Europe used to be a stronghold for diesel vehicles, where it accounted for half of all cars sold until April last year. Last month, however, that proportion dropped to 46%.

“While there are several reasons for this shift, all evidence points to the Dieselgate scandal as the start of this decline,” said JATO Dynamics global automotive analyst Felipe Munoz. “Since the scandal, which broke in 2015, the fuel type has suffered major setbacks to its reputation as governments consider new legislation that directly affect diesel car owners – such as plans in the UK for a diesel scrappage scheme,” Munoz said.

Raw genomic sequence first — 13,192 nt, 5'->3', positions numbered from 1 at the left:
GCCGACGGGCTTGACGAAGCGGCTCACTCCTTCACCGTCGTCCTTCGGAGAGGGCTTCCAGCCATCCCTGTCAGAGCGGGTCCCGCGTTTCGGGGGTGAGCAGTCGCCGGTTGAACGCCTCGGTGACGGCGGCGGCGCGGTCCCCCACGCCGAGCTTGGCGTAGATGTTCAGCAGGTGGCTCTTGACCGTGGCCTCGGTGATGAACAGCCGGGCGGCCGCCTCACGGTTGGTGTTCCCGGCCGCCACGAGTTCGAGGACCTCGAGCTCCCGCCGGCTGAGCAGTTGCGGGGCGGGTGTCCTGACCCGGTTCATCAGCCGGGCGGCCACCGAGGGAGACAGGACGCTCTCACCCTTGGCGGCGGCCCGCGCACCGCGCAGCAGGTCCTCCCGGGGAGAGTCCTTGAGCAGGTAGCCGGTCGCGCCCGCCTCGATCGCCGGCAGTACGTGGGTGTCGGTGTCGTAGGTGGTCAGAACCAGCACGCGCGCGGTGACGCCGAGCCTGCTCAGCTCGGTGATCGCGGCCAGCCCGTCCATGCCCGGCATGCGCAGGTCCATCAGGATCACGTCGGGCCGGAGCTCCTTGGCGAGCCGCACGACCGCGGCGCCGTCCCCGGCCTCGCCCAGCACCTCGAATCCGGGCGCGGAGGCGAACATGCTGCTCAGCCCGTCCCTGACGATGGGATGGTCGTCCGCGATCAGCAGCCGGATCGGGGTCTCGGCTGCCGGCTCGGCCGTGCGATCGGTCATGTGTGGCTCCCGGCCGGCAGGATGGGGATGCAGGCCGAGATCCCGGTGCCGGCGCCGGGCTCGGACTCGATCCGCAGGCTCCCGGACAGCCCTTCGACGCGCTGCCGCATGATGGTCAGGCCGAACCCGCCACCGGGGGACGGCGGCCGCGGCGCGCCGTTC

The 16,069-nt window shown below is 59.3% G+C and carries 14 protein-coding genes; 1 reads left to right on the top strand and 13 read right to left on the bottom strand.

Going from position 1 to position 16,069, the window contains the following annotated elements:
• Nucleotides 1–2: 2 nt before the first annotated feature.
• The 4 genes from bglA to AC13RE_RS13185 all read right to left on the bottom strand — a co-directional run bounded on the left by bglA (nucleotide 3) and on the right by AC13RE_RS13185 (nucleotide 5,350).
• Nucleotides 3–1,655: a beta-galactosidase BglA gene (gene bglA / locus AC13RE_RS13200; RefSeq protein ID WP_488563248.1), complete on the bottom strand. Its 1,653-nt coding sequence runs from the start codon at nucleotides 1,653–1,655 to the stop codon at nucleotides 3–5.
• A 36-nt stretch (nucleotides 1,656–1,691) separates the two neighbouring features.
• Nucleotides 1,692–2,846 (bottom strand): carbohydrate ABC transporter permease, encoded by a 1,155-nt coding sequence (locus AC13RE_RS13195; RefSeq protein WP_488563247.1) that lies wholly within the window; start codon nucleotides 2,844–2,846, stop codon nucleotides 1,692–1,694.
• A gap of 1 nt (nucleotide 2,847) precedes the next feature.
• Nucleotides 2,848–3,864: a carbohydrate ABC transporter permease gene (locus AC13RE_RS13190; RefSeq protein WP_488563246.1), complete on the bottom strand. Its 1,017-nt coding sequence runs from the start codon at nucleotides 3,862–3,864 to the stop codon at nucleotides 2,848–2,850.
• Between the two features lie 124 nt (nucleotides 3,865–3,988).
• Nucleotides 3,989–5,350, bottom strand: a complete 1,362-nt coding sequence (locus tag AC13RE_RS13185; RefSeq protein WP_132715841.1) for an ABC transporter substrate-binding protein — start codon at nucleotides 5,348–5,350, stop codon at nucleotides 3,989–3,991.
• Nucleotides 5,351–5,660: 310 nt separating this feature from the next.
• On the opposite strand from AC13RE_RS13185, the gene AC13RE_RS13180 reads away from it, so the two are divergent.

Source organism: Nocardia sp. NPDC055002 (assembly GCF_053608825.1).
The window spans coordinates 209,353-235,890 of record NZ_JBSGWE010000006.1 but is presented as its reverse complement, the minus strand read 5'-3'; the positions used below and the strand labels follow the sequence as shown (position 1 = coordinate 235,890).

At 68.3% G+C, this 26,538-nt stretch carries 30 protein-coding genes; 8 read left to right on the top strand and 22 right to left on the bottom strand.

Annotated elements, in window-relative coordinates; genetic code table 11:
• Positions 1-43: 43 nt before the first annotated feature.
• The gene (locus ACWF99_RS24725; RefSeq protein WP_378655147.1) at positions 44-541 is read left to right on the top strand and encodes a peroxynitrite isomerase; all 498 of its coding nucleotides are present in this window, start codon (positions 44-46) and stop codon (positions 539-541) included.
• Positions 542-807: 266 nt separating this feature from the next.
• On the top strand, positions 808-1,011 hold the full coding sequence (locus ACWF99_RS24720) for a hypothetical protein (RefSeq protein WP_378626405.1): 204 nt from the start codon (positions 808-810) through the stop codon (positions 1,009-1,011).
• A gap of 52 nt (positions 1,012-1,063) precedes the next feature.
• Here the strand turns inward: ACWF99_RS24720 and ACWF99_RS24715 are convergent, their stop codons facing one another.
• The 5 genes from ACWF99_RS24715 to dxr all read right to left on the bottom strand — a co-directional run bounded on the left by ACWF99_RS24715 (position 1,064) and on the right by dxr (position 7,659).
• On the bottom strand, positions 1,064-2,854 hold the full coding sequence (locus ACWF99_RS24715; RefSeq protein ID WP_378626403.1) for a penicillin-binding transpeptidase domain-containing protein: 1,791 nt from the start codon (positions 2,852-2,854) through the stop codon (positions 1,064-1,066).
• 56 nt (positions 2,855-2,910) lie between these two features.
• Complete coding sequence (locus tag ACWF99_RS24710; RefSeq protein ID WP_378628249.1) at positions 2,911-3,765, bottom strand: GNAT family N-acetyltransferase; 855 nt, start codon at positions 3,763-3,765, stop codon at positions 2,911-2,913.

“In tandem with this, the media continues to advise consumers to avoid the fuel type wherever possible. When factoring in the ongoing push for electric/hybrid vehicles, which are particularly prevalent in markets like the UK, it is perhaps no surprise to see this decline in performance from diesel,” Munoz continued.

Going by brands and their models, the Volkswagen Golf reclaimed its top spot on the sales chart, even though sales were down by 28.1% while the Polo fell 11.4% with third place. The Renault Clio took second place, recording a 7.1% drop. It wasn’t all downhill though, as the Citroen C3 took ninth place with a gain of 48.1%, while the VW Tiguan made even bigger strides with a 71.6% gain for fourth place.

The biggest winners in this instance are Volkswagen Group and PSA Groupe, who, together, account for four out of ten car sales in Europe. The Peugeot 3008 immediately became the fifth best-selling SUV as it came to market, contributing its share of PSA Groupe’s European gains.